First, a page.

Tag Archives: conception

Mummy Laid an Egg! by Babette Cole

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IMG_1174Mummy Laid an Egg! by Babette Cole, non-fiction paperback, first published by Jonathan Cape in 1993, this edition published by Red Fox in 1995.

Dad and Mum have decided to tell their kids where babies come from. They tell the kids that sometimes dinosaurs deliver babies, or they can be grown from seeds, made from gingerbread, or they can even be found under rocks! And in this case, the kids exploded from a huge egg that Mum laid on the couch. The kids think this is hilarious. They quickly begin on a journey to set their parents straight, including lots of drawings explaining just how babies are made.

A light-hearted look at reproduction, this book is perfect for younger children from preschool up. The drawings are humorous, educational, and appropriate for the intended audience. The language is easy to understand for children, and the subject matter is treated without any of the seriousness that sometimes surrounds this often delicate topic. I think this book would be especially good for parents who are a little nervous about having “the talk” with their kids, it is a great way to lighten the mood.

Both my preschooler and second grader love this book. I think that it is the best introduction to the sensitive subject of conception and reproduction that I have come across. It is honest, frank and amusing. I particularly like the pages that show how mummies and daddies fit together, some truly awkward and hilarious positions! My kids laughed at the ridiculous stories that the Mum and Dad tell their kids, as well as at many of the drawings throughout the book. It covered the basics, and my kids were happy with the content, re-reading it several times, asking questions and discussing it. A really nice book, I am very glad I purchased Mummy Laid an Egg!

 

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What Makes a Baby by Cory Silverberg and Fiona Smyth

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IMG_1168What Makes a Baby by Cory Silverberg and illustrated by Fiona Smyth, non-fiction hardback, published by Seven Stories Press in 2012.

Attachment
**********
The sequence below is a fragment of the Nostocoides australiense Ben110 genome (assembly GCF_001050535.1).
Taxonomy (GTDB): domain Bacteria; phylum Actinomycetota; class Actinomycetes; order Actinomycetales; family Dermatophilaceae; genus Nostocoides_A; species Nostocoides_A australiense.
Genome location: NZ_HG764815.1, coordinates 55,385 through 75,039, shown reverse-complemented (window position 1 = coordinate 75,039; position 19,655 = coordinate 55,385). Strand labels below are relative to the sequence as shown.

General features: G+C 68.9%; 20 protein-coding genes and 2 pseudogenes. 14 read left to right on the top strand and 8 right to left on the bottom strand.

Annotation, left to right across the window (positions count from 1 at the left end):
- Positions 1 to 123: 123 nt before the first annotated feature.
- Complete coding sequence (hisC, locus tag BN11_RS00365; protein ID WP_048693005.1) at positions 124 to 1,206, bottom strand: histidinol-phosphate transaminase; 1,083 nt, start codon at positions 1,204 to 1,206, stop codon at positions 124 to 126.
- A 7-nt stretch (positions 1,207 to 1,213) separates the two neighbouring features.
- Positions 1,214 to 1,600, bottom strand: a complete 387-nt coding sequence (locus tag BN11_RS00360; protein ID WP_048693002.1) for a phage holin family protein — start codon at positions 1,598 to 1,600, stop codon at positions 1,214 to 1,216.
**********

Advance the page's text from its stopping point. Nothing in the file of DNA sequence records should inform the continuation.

This book is bright, colourful and simple, and suitable for young children who are first becoming curious about where babies come from. It introduces sperm and eggs, and the concept that both are required to create a baby, but it is quite vague about how this actually happens. In fact the whole book is rather vague. It is one of the most abstract non-fiction books I have ever read. However, while it doesn’t present detailed information, it does provide prompts to begin the discussion of this issue in as much detail as a parent thinks is appropriate for their particular child at the time. It also provides opportunities for kids to ask questions. This book could be used to start a discussion that many parents find difficult to conquer.

I read this with my preschooler and second grader. They both thought the illustrations were a bit odd, especially the people that were coloured with blue or green or purple skin. My preschooler said a few times that people are not that colour! They were also amused that the sperm and egg had been given faces and that they perform a special dance together to form a baby. I think this book was actually too abstract for them, and they were quite distracted by the less than life-like pictures. They asked a few questions, but it didn’t develop into a deep conversation about how babies are formed, instead, it left them with a very superficial view of how life develops. We used this book as a first stepping stone onto more detailed texts.